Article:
1 Kings Chapter 18 tells the story of Elijah and the priests of Baal. We read that Elijah and Ahab confront each other, and Elijah challenges Ahab’s new god, Baal, and his priests in showdown of divine power. After the priests are unable to summon Baal’s power to burn their scarified offering, Elijah succeeds in doing so by engaging the powers of heaven. Everyone learns a good lesson about not trusting in idols and the need to serve God, but a rather disconcerting detail about what Elijah does next is often overlooked.
After soundly defeating the priests of Baal, the Bible tells us that Elijah captures all the priests, and murders each one of them—there were four hundred and fifty of them. (See 1 Kgs. 18: 22) We read:
And Elijah said unto them, Take the prophets of Baal; let not one of them escape. And they took them: and Elijah brought them down to the brook Kishon, and slew them there. (1 Kgs. 18:40)
This is certainly uncharacteristic behavior for a prophet, and this point, a modern LDS reader will likely pull the “as far as it is translated correctly” card, allowing room for error or license to reject something in the Bible that may be jarring.
But what could possibly be mistranslated or mistranscribed into a description of a merciless prophetic massacre? I had a mission companion who offered the following plausible explanation:
One of the details in the verse is that “Elijah brought [the priests] down to the brook Kishon,” to kill them. Why would he pick a body of water to carry out a mass execution? And why would he want to execute them in the first place? Hadn’t they just witnessed and been convinced of God’s power? The Mosaic law certainly was quite liberal in its application of the death penalty, but did the crimes of the priests really warrant this?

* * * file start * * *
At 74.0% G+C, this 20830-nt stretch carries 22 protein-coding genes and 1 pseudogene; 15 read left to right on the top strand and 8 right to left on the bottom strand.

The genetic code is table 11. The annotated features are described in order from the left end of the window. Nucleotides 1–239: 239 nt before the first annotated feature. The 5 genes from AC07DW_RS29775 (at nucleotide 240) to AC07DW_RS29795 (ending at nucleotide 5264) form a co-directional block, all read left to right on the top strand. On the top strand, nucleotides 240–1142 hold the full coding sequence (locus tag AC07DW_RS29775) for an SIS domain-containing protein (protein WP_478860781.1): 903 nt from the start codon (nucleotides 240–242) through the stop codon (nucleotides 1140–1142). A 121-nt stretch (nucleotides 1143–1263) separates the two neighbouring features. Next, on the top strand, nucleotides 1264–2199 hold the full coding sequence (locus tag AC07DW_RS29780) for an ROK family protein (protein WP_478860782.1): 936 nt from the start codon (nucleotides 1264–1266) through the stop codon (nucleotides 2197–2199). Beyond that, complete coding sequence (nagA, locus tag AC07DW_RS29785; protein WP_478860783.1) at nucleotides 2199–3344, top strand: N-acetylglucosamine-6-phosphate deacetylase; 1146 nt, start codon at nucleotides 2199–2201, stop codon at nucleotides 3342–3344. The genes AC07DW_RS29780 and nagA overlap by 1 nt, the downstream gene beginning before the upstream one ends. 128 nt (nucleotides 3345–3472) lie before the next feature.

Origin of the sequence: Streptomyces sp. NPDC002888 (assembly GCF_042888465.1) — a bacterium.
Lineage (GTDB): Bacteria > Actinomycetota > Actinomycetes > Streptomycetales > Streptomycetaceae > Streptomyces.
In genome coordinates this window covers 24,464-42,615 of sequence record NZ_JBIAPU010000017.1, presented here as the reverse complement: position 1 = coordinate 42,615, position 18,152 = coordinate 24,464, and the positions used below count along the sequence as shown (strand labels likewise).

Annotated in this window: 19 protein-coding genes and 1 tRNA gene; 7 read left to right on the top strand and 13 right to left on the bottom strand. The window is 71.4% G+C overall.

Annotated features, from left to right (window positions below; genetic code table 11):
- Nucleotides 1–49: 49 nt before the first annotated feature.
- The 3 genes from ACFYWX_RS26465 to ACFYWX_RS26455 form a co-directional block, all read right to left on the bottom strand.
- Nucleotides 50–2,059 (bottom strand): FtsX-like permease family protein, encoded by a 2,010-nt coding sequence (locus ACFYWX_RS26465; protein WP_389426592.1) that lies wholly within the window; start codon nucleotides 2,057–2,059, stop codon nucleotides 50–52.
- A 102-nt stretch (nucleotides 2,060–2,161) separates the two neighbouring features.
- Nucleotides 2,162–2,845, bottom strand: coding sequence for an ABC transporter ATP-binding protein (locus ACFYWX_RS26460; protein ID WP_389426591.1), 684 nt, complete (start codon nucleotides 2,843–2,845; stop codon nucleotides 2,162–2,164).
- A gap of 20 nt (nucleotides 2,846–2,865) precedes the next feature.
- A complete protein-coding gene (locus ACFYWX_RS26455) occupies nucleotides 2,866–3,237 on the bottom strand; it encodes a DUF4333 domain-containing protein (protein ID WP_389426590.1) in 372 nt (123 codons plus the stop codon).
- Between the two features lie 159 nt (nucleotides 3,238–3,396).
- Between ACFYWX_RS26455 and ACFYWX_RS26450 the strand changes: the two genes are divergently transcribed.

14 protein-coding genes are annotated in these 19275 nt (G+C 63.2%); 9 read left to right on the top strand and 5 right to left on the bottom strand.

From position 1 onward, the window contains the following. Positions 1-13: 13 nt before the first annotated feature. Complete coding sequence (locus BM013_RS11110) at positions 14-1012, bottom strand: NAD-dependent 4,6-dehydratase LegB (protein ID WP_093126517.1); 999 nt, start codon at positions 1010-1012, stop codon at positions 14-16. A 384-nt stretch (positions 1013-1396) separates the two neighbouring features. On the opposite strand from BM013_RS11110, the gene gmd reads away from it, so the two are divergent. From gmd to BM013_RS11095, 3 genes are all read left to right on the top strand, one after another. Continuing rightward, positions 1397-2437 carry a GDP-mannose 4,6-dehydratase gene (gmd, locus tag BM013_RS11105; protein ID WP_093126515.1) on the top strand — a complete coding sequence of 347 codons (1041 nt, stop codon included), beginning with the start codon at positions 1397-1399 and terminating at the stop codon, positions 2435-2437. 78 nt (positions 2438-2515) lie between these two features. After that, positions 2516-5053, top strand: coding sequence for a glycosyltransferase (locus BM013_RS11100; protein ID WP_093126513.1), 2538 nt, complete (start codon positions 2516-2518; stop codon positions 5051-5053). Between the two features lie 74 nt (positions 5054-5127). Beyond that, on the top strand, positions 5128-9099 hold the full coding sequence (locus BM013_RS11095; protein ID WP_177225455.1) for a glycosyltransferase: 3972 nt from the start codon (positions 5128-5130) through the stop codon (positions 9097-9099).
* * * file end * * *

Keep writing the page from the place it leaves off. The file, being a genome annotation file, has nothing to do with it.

Perhaps Elijah never killed anyone at all. Maybe he chose to take them down to the brook because that is where he was going to baptize them.
The ordinance of baptism, which LDS doctrine teaches us was around in Old Testament times, embodies in part the symbolism of death—of burial—of forsaking and slaying the old man of sin. It signifies the moment that a new creature is born in Christ, and the former creature dies. Also, baptism often follows the process of spiritual conversion—something the priests of Baal likely would have experienced after what they witnessed.
If this is true, and if the original account of 1 Kings 18 had been written in poetic, symbolic or figurative language, is it not plausible that a description of a group baptism could have been interpreted by future readers as a mass murder?
It seems it could be that after Elijah demonstrated the power of God, many people believed, were converted, and requested baptism. Elijah takes them to a body of water, and “slays the man of sin” within them through baptism. Later, some transcriber, confused about the idiom and/or unfamiliar with the ordinance of baptism, assumes it is describing Elijah actually killing everyone, and writes it as such.
So is this just an empty attempt at reinterpreting scripture into something that it’s really not? Or does a fresh perspective on the passage give us a more accurate (not to mention far less barbaric) portrayal of the prophet Elijah?
If this interpretation does have any credibility, what else does this tell us about the flexibility of scriptural interpretation?
If not, are we OK with accepting a prophet who’s hands are stained with the blood of 450 “potential converts”?